Summary: As the fourth of July celebrations approach, let’s take a quick look a the health of America’s current political regime. It rests on the Constitution. It that goes, so goes our regime. Now for the bad news — and the good.
“How easily men satisfy themselves that the Constitution is exactly what they wish it to be.”
— Supreme Court Justice Joseph Story (1845).
We are comforted by our political regime rests on the Constitution, a “machine that works by itself.” We need not know much about the Constitution, or work the political machinery created by it. They are the words of James Russell Lowell (poet, diplomat, editor) in a 1888 speech to the Reform Club of New York But he said the opposite.
”After our Constitution got fairly into working order it really seemed as if we had invented a machine that would go of itself, and this begot a faith in our luck which even the Civil War itself but momentarily disturbed. …And this confidence in our luck with the absorption in material interests, generated by unparalleled opportunity, has in some respects made us neglectful of our political duties.”
Now, 129 years later, his words look prophetic. We’re politically apathetic and passive, with on 58% of eligible voters willing to even vote. Worse yet, to most Americans the Constitution is a totem about which they know little. One of the best books about this is Michael Kammen’s A Machine That Would Go of Itself — “The Constitution in American Culture.”
“The Constitution occupies an anomalous role in American cultural history. For almost two centuries it has been swathed in pride yet obscured by indifference: a fulsome rhetoric of reverence more than offset by the reality of ignorance.”
A quick self-test on the Constitution
Let’s do a quick test about the health of the American regime. The correct answers are given after the questions.
- Describe a major feature of the Code of Hammurabi.
- List a simple majority of the Ten Commandments.
- List any three rights guaranteed under Magna Carta, the Great Charter of Freedoms – one of the foundational documents for our system of laws.
The correct answers, unless you’re are a student or teacher, are all “so what.” These are all dead documents, with no current effect on our lives. As a check on the vitality of the Constitution, take this test of our knowledge about it. The questions are segmented for each age group, since each generation knows less than their parents.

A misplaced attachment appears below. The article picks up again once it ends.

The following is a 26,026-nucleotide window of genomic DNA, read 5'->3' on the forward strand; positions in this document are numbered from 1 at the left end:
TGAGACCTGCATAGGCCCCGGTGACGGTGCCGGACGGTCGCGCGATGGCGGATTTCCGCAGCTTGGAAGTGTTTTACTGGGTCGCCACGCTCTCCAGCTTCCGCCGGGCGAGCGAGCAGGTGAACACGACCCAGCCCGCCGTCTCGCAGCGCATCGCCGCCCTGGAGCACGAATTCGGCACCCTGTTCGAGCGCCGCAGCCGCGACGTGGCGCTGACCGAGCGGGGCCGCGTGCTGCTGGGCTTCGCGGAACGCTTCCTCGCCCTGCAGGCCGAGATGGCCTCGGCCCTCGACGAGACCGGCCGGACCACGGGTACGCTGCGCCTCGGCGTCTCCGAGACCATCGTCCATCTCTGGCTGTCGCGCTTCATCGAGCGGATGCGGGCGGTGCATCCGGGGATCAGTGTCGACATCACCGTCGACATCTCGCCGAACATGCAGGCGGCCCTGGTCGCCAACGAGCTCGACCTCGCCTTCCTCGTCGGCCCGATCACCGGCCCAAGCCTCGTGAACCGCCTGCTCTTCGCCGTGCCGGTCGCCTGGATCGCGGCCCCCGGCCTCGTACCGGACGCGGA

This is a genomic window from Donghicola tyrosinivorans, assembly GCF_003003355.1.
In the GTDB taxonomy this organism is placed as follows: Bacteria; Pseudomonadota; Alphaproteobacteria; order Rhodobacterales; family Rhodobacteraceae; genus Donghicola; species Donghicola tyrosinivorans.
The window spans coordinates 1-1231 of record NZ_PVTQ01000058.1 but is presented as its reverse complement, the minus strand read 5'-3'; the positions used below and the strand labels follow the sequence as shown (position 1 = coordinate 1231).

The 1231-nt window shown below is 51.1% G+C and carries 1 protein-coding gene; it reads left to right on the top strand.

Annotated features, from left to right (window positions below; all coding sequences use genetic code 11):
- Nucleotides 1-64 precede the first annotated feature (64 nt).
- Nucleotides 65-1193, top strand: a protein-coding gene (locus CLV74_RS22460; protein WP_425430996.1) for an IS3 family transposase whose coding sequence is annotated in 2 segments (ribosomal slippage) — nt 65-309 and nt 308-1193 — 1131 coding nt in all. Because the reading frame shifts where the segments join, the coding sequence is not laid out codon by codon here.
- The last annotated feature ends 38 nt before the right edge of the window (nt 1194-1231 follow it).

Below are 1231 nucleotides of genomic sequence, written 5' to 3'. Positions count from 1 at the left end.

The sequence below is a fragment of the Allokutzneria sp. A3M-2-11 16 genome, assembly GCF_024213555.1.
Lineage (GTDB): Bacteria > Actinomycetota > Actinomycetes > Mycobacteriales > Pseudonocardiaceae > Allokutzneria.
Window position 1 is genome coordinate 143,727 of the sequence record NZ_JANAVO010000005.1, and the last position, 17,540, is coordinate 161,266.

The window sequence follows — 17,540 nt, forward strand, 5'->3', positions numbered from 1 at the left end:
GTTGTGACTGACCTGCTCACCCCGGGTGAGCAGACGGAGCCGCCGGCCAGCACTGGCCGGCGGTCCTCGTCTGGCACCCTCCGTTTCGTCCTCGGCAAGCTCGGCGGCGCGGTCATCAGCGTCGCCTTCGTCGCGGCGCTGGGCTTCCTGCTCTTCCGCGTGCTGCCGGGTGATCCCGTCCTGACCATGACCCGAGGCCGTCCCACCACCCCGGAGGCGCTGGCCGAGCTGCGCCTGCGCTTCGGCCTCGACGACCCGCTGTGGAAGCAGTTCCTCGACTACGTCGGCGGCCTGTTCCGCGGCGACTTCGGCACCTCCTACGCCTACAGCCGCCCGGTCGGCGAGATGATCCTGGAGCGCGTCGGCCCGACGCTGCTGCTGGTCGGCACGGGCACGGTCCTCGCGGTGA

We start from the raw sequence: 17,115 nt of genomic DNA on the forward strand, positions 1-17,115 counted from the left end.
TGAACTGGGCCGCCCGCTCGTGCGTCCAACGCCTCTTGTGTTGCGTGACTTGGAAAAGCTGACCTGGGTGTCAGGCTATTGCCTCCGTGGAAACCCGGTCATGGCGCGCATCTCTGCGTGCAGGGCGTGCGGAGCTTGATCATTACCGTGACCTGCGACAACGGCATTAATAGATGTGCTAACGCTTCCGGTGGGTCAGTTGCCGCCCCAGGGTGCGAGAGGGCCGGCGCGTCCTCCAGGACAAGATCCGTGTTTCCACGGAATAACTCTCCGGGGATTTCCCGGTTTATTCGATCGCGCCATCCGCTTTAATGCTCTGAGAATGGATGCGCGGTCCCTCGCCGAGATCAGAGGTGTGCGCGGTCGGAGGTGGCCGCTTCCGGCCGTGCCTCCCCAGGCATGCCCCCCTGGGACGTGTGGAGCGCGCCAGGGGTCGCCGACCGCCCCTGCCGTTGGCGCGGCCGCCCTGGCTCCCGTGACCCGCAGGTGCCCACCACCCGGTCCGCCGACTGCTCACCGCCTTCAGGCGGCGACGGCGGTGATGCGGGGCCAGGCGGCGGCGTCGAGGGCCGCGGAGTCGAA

(A) For the Greatest Generation, whose courage defeated fascism, whose love of freedom helped end legalized racial discrimination, and whose insatiable greed saddled their descendants with debts and liabilities impossible for them to pay.
- Quote the Preamble to the Constitution. Or paraphrase it for half credit.
- When drafted and by whom? Who ratified it? What came before it?
- Outline the Constitution’s major features, including powers of each branch of the Government and the checks of each branch on the other two.
- What is the Bill of Rights? Describe all ten amendments in the Bill of Rights, and list ten rights so guaranteed.
(B) For the Baby Boomers, who passively volunteered to be the subjects of a series of social experiments whose scope and daring would have horrified Dr. Frankenstein.
- Quote the opening three words of the Constitution.
- What was the Constitutional Convention? Its date? Name two members.
- List the major features of the Constitution, including three powers of each branch.
- What is the Bill of Rights? List six rights it guarantees.
(C) For everyone born after 1964, they who inherit the mess left by the Greats and Boomers.
- What is the Constitution?
- Who wrote it, and when?
- What are the three branches of Government and the powers of each branch?
- What is the Bill of Rights? List any three rights it guarantees.
- What is a living Constitution?
Whatever your personal score, the sad fact is that few Americans know what the Constitution says, let alone understand the political regime it describes.
“A 1998 national survey of teenagers conducted by the National Constitution Center found that 59% of those interviewed could identify the Three Stooges while only 45% could provide the name of the first 10 amendments to the Constitution, and even fewer (41%) knew the three branches of the U.S. Government! Less than 2% could correctly identify James Madison as the “father” of the U.S. Constitution, including the Bill of Rights.
“… In another poll taken by the National Constitution Center in November 2001, for example, two-thirds of those responding could not identify the Constitution as the framework for American government, while less than one-fourth could identify correctly the provisions of the Declaration of Independence and those of the U.S. Constitution; others were unclear as to the Bill of Rights’ place within the Constitution.”
— “Bill of Rights Memories” by Allen Weinstein (Archivist of the United States) in Prologue, Winter 2005.